The Vajrasattva Purification Practice and the Four Preliminaries

As we have learned in previous articles, to walk the noble eight-fold path, we must first purify our body, speech and mind, and repent all our transgressions. This is my regular cultivation practice that Grandmaster recommends that all lay practitioners cultivate at least once a day. As I have experienced, and as mentioned by my dharma instructor, Robert, something funny happens when you consistently, diligently, and sincerely cultivate on a daily schedule. I found that a lot of aspects of my life fell into place, and life became more peaceful.  Apparently the first stage of diligent cultivation, even before having a spiritual response, is that wishes are fulfilled. I can safely say, my practices brought me quite close. Of course, that shouldn’t be the reason that one cultivates.   

​The Vajrasattva practice is the first practice that students of the True Buddha School learn and the also the daily practice that is performed before our Yidam (Personal Deity) practices. In a lecture by Master Lian Jia, from the 2021 True Buddha classes online, the Vajrasattva practice (Four Preliminaries Practice) was explained. Within the Vajrasattva/Four Preliminaries practice, practitioners recite the Fourfold Refuge Mantra, the Great Homage, the Great Mandala Offering,the Rebirth Mantra (Deliverance), Repentance Mantra, the sutra of the Four Immeasurable Minds, the High King Avalokitesvara Sutra, the Heart Mantra of the Root Guru, the 100-syllable mantra (for purification) and more.   The goal for the Vajrasattva practice is to purify oneself to eliminate karmic hindrance until one opens their vajra-heart.  

Practitioners recite the fourfold refuge mantra to generate the strength of reliance in which their hearts depend and rely on the Root Guru, the Buddha, the Dharma, and the Sangha in order to attain spiritual conviction and accomplishment. The practice of the Great Homage reflects one’s reverence and devotion towards the buddhas, bodhisattvas, dharma protectors, dakas, dakinis, and deities, and prostration allows practitioners to overcome pride, remove attachments and to purify their bodies, speech, and minds. The Great Mandala offering allows practitioners to rapidly accumulate merits which help to increase their virtue and wisdom.  This powerful practice can eliminate eons of negative karma.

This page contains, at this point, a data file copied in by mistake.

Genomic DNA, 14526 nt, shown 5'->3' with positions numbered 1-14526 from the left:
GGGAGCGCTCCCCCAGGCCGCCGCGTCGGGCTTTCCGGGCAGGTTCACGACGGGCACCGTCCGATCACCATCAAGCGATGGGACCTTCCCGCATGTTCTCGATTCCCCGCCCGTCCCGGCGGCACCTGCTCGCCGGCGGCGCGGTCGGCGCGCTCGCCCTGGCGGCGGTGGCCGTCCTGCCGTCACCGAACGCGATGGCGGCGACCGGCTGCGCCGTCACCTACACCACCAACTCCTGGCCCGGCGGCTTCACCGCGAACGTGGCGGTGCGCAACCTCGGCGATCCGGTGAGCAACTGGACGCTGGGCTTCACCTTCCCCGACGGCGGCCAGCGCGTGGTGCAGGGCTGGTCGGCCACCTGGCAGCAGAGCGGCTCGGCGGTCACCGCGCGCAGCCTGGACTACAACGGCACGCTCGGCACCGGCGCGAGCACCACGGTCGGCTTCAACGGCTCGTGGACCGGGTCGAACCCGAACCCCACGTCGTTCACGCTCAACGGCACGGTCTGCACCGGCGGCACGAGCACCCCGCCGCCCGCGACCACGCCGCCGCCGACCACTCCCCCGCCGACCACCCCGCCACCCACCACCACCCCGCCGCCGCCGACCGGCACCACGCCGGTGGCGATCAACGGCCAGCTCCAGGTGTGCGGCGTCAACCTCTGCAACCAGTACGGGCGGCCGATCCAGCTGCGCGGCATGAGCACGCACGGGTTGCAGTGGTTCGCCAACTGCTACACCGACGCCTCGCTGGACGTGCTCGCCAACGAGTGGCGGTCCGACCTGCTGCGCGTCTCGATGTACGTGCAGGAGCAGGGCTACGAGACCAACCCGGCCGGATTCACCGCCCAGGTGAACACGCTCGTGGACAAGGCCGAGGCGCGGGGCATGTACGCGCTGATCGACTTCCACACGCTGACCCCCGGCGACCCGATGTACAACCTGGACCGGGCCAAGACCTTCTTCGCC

The main deity of the Four Preliminaries practice is Vajrasattva, which is an integration of the 5 Buddhas (Adama, Primordial Buddha, etc…) into a 6th Buddha. Vajrasattva is a peaceful yidam (personal deity) who holds a Vajra bell, symbolizing wisdom, in their left hand and the vajra septre, symbolizing compassion, in the right hand.  When cultivating, we open our vajra-heart, that is, we attempt to achieve an adamantine (or indestructible) mind, a mind of non-retrogression, an eternal mind. This is sometimes equated to sitting in emptiness. However, an empty mind does not imply lack of thoughts, but rather, that our thoughts do not affect us, and we in turn cannot be destroyed by our own thoughts.  This is the key essence of the Heart Sutra, and in turn, the Diamond Sutra (which refers to the Vajra-heart and the emptiness and impermanence of our physical world). The importance of cultivating the Four Preliminaries include cultivating our bodhicitta, which might be considered as the concept of loving others, having compassion, and in general, having the four immeasurable minds.  The Four Immeasurable minds mentioned in the practice refers to practicing loving-kindness, compassion, empathetic joy, and equanimity.

To achieve the Vajra-heart, we do need to repent, which is why the Repentance Mantra is recited 108 times.  In my own cultivation, while reciting, I reflect on my own transgressions, big or little, and truly reflect in my own heart how to rectify and repent my mistakes.  This is a very big step in achieving enough self-awareness to develop bodhicitta, by forgetting the selfish attachments and developing the heart for others.   This is often used in a lot of success courses as well, reflected in the statement: “judge not, lest ye be judged”. Even in Psychology, we discuss the Freudian mechanism of “projection”, in which project our own faults on people. Therefore, we should repair and purify our own minds first. The daily habit of practicing the Vajrasattvapractice helps to develop this self-awareness that we need to purify ourselves of our three poisons (greed, hatred and ignorance) such that we can develop our bodhicitta nature, andbecome a true practitioner. 

By Yvonne Wong, Ph.D.


Master Lian Jia. (24th July, 2021). Class session 7: “Vajrasattva Practice”. 2021 True Buddha School Introductory and Training Course for Current and Future Lay Dharma Propagators.